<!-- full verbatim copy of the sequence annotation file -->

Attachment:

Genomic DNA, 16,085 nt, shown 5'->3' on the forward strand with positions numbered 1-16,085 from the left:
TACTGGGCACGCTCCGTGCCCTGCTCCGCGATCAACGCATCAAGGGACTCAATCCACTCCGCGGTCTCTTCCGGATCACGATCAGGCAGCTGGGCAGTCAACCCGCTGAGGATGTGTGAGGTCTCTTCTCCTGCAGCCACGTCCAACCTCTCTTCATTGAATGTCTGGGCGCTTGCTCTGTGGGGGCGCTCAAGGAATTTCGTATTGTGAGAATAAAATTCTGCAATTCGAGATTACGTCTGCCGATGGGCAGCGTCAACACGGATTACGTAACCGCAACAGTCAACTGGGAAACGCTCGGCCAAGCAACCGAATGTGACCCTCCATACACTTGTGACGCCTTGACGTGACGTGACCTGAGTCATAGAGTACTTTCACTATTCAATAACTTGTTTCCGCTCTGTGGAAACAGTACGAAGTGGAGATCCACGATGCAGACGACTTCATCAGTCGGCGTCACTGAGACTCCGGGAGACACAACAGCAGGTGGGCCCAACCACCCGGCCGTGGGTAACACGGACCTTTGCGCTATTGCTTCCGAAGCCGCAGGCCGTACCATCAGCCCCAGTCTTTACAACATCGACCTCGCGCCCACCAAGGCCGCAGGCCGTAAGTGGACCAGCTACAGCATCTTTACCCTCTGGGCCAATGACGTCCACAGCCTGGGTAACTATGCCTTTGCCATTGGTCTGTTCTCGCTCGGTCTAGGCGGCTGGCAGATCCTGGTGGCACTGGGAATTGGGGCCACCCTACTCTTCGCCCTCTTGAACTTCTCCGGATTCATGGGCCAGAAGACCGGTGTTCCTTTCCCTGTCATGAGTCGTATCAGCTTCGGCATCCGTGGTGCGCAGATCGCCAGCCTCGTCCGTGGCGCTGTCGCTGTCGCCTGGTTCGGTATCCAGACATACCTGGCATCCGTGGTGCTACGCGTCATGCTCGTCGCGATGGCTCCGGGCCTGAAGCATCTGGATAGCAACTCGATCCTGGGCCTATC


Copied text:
Genomic DNA, 16,085 nt, shown 5'->3' on the forward strand with positions numbered 1-16,085 from the left:
TACTGGGCACGCTCCGTGCCCTGCTCCGCGATCAACGCATCAAGGGACTCAATCCACTCCGCGGTCTCTTCCGGATCACGATCAGGCAGCTGGGCAGTCAACCCGCTGAGGATGTGTGAGGTCTCTTCTCCTGCAGCCACGTCCAACCTCTCTTCATTGAATGTCTGGGCGCTTGCTCTGTGGGGGCGCTCAAGGAATTTCGTATTGTGAGAATAAAATTCTGCAATTCGAGATTACGTCTGCCGATGGGCAGCGTCAACACGGATTACGTAACCGCAACAGTCAACTGGGAAACGCTCGGCCAAGCAACCGAATGTGACCCTCCATACACTTGTGACGCCTTGACGTGACGTGACCTGAGTCATAGAGTACTTTCACTATTCAATAACTTGTTTCCGCTCTGTGGAAACAGTACGAAGTGGAGATCCACGATGCAGACGACTTCATCAGTCGGCGTCACTGAGACTCCGGGAGACACAACAGCAGGTGGGCCCAACCACCCGGCCGTGGGTAACACGGACCTTTGCGCTATTGCTTCCGAAGCCGCAGGCCGTACCATCAGCCCCAGTCTTTACAACATCGACCTCGCGCCCACCAAGGCCGCAGGCCGTAAGTGGACCAGCTACAGCATCTTTACCCTCTGGGCCAATGACGTCCACAGCCTGGGTAACTATGCCTTTGCCATTGGTCTGTTCTCGCTCGGTCTAGGCGGCTGGCAGATCCTGGTGGCACTGGGAATTGGGGCCACCCTACTCTTCGCCCTCTTGAACTTCTCCGGATTCATGGGCCAGAAGACCGGTGTTCCTTTCCCTGTCATGAGTCGTATCAGCTTCGGCATCCGTGGTGCGCAGATCGCCAGCCTCGTCCGTGGCGCTGTCGCTGTCGCCTGGTTCGGTATCCAGACATACCTGGCATCCGTGGTGCTACGCGTCATGCTCGTCGCGATGGCTCCGGGCCTGAAGCATCTGGATAGCAACTCGATCCTGGGCCTATC